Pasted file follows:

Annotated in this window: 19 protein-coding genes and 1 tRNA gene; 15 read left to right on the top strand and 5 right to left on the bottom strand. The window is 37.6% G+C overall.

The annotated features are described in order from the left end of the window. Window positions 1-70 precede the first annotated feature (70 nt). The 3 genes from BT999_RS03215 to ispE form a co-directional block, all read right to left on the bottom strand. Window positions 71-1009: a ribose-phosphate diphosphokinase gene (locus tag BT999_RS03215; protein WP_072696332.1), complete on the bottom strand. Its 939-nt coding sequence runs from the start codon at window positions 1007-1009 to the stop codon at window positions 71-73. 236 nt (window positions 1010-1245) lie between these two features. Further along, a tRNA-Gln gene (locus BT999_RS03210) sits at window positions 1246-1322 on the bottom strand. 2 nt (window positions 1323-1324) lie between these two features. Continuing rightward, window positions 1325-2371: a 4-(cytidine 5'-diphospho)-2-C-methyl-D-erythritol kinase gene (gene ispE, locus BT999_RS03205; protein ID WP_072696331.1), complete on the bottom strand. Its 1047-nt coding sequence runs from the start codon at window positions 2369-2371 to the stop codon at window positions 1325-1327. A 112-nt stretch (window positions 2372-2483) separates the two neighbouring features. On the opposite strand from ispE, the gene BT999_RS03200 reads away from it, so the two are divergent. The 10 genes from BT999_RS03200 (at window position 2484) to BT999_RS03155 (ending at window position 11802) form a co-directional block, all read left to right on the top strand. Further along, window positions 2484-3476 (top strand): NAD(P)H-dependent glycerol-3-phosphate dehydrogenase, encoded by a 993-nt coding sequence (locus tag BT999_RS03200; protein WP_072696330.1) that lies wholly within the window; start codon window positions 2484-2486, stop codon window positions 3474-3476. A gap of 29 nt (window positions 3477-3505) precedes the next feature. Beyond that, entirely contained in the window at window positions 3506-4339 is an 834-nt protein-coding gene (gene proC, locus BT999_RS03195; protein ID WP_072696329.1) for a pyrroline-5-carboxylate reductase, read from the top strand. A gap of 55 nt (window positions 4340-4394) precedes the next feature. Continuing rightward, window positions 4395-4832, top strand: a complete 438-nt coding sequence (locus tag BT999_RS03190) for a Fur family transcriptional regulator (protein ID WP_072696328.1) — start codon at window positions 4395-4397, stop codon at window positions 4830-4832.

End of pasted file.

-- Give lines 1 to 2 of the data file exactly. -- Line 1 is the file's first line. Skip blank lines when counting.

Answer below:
Annotated in this window: 19 protein-coding genes and 1 tRNA gene; 15 read left to right on the top strand and 5 right to left on the bottom strand. The window is 37.6% G+C overall.

The annotated features are described in order from the left end of the window. Window positions 1-70 precede the first annotated feature (70 nt). The 3 genes from BT999_RS03215 to ispE form a co-directional block, all read right to left on the bottom strand. Window positions 71-1009: a ribose-phosphate diphosphokinase gene (locus tag BT999_RS03215; protein WP_072696332.1), complete on the bottom strand. Its 939-nt coding sequence runs from the start codon at window positions 1007-1009 to the stop codon at window positions 71-73. 236 nt (window positions 1010-1245) lie between these two features. Further along, a tRNA-Gln gene (locus BT999_RS03210) sits at window positions 1246-1322 on the bottom strand. 2 nt (window positions 1323-1324) lie between these two features. Continuing rightward, window positions 1325-2371: a 4-(cytidine 5'-diphospho)-2-C-methyl-D-erythritol kinase gene (gene ispE, locus BT999_RS03205; protein ID WP_072696331.1), complete on the bottom strand. Its 1047-nt coding sequence runs from the start codon at window positions 2369-2371 to the stop codon at window positions 1325-1327. A 112-nt stretch (window positions 2372-2483) separates the two neighbouring features. On the opposite strand from ispE, the gene BT999_RS03200 reads away from it, so the two are divergent. The 10 genes from BT999_RS03200 (at window position 2484) to BT999_RS03155 (ending at window position 11802) form a co-directional block, all read left to right on the top strand. Further along, window positions 2484-3476 (top strand): NAD(P)H-dependent glycerol-3-phosphate dehydrogenase, encoded by a 993-nt coding sequence (locus tag BT999_RS03200; protein WP_072696330.1) that lies wholly within the window; start codon window positions 2484-2486, stop codon window positions 3474-3476. A gap of 29 nt (window positions 3477-3505) precedes the next feature. Beyond that, entirely contained in the window at window positions 3506-4339 is an 834-nt protein-coding gene (gene proC, locus BT999_RS03195; protein ID WP_072696329.1) for a pyrroline-5-carboxylate reductase, read from the top strand. A gap of 55 nt (window positions 4340-4394) precedes the next feature. Continuing rightward, window positions 4395-4832, top strand: a complete 438-nt coding sequence (locus tag BT999_RS03190) for a Fur family transcriptional regulator (protein ID WP_072696328.1) — start codon at window positions 4395-4397, stop codon at window positions 4830-4832.